Monday, May 6, 2013

Don't (Suddenly) Change the Rules on the Players

A long time ago I was involved in a software implementation that was supposed to be revolutionary for the company. There were hired contractors that were software experts, and recruited personnel from inside the company who were Subject Matter Experts (SME). I joined the group late, as a SME about Project Management. The group was only weeks away from the first implementation, and I was "on loan" until the economy started to recover and more projects were available.

During the on-boarding, I was told the same thing that all the SMEs were told. The hours would be long. In order to avoid disruption of the company operations, installations and upgrades would take place during weekends and nights. Also, the implementation schedule after the first location were supposed to be very quick, as it took more than two years to get to the first facility implementation and the timetable needed to be shortened. 

The organization couldn't offer a raise in salary, or comp time for the nights and weekends lost. They did, however, have one incentive:

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A tiered ladder bonus system to any non-contract workers (i.e. the full time guys and girls). It started at a couple of grand, and capped at over ten thousand per implementation. After each implementation, each SME would get a check, moving one rung further up the ladder. This was supposed to happen for each implementation.

Because I joined late, I didn't get the full bonus, but I did get a bonus. I was surprised and thankful. We started on the second implementation. About two months into the implementation, the overall project team was split into two implementation teams, and another facility was added to the rotation. I was on the Team 1. When the implementation happened, both teams were involved, but only Team 1 received the bonus checks. Team 2 was advised that only the team "responsible for implementation" would receive bonus checks about two weeks prior to implementation.

As soon as the 2nd facility was complete, I was moved quickly to Team 2, and the Team 2 SME moved to Team 1 (as he was more knowledgeable about financial project management and his skills were required for facility 4). Again, I worked nights and weekends. This time, after Go-Live, the Project Sponsor walked around and physically handed out checks to each player... but as he handed out each check, he said that the tier system had changed. It was now drastically reduced, and anyone who moved up a tier found the expected pay cut nearly in half. No reason was given for the change.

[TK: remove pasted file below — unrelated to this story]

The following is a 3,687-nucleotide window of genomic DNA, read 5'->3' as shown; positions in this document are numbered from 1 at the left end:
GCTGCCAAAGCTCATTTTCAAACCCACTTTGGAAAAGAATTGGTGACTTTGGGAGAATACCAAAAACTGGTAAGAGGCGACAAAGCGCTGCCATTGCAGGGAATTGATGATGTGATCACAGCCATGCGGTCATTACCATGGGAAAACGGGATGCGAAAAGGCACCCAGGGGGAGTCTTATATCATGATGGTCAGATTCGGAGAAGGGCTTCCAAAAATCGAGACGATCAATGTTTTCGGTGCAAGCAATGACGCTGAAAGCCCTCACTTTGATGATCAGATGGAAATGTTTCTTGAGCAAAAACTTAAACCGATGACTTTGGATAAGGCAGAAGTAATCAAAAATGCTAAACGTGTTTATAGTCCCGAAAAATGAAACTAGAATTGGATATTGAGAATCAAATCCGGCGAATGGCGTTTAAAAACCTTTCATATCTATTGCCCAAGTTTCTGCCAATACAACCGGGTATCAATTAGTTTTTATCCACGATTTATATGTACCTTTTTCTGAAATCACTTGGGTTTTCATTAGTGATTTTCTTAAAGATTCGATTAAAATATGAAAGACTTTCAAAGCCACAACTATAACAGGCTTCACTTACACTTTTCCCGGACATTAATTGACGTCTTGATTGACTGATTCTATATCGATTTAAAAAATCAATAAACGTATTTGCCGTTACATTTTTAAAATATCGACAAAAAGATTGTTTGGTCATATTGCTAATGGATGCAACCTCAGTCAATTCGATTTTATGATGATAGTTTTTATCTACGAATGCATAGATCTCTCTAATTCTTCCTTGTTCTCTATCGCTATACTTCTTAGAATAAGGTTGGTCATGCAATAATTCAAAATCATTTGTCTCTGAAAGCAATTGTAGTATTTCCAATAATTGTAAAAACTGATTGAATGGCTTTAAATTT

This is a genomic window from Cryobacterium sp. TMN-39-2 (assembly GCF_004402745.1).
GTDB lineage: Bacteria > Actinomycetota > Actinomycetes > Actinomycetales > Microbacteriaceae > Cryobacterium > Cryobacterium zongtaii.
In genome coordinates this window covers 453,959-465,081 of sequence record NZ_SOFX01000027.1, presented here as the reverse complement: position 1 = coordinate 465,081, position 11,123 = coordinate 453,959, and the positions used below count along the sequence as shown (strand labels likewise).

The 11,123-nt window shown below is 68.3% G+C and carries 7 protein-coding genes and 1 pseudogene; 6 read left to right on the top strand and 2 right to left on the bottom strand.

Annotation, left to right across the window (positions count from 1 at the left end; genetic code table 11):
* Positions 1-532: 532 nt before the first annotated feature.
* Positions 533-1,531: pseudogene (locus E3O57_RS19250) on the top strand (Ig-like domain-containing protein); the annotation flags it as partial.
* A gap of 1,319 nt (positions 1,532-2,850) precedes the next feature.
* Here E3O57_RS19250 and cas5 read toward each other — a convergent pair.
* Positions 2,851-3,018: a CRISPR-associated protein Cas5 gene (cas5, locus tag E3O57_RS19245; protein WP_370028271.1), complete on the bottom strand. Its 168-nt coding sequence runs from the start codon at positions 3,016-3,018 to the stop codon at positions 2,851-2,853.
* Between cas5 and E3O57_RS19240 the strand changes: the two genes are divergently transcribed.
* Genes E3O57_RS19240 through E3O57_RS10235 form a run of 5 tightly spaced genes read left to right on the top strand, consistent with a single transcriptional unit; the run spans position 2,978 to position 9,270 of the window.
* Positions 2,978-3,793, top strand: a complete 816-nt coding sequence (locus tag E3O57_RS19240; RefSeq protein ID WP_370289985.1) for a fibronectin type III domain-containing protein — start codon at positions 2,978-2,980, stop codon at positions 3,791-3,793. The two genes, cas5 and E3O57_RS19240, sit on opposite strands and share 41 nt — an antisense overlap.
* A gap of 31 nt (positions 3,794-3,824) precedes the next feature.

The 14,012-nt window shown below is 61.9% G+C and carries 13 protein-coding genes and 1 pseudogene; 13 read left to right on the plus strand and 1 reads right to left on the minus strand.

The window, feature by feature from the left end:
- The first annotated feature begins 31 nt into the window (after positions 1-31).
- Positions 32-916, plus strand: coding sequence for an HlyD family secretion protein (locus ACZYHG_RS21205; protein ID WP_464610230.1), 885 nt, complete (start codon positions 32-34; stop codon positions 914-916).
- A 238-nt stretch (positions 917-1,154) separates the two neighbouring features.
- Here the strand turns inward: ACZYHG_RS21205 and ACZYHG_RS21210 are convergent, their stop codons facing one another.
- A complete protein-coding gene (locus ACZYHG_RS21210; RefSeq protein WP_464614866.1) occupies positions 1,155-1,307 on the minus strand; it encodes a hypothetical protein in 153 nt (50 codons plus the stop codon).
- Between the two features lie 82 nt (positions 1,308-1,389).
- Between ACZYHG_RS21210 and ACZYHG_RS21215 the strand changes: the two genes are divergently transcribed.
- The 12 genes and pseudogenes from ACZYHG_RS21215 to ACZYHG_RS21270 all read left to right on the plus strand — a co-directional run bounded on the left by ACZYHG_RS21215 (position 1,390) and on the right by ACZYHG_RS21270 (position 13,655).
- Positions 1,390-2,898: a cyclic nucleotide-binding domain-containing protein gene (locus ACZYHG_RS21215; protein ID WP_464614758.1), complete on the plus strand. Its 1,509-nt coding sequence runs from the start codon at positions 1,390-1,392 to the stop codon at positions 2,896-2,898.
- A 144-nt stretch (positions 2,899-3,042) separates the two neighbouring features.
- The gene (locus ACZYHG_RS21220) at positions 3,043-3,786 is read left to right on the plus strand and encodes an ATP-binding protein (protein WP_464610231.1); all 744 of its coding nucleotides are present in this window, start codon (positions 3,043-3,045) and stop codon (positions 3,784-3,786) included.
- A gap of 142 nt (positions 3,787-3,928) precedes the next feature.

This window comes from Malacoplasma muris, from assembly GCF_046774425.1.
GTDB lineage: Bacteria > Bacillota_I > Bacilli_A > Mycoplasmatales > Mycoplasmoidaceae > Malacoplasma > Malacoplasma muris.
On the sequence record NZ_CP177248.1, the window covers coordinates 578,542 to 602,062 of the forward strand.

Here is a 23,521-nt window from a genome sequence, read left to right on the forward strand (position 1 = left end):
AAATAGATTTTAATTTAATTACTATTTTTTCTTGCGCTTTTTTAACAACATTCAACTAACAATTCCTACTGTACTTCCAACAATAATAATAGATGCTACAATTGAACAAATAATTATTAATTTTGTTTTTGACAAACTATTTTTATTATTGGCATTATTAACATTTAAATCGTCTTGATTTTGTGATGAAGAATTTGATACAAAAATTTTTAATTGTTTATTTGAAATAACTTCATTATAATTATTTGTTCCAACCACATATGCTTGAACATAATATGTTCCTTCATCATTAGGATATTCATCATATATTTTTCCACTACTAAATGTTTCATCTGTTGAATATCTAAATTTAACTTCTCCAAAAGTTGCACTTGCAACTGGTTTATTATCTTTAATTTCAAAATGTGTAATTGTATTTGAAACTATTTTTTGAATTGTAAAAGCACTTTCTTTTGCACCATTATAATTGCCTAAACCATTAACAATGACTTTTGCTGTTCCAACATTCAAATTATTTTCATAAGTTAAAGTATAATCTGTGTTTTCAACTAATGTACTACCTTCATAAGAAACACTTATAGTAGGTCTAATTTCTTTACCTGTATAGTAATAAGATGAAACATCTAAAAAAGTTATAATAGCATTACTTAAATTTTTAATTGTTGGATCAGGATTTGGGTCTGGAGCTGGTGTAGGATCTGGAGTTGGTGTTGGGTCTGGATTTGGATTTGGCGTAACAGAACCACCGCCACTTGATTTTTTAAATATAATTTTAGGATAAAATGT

As soon as the 3rd facility was complete, guess who got moved back to Team 1? Although my fellow SME was more knowledgeable about financial project management and the software settings, my previous work in the company was directly with the information required for systems entry (this will be a wholly different blog entry... trust me). I worked nights and weekends, trying to get billions of dollars of transactions and information correct for entry into the software. I was the only one who understood it.

About a month before Go-Live for facility 4, I was told that I didn't qualify for the bonus check because I wasn't involved since the beginning of facility 4. I was told this by my immediate supervisor, who looked sheepish and scared about how I would react.

Now I am a good soldier (thank you US Army), I swallowed the pill without blowing up on my immediate supervisor, and asked to speak to management. I was told that he would look into it. I recall him "looking into it" for almost 2 months with lots of "gentle" prodding on my behalf.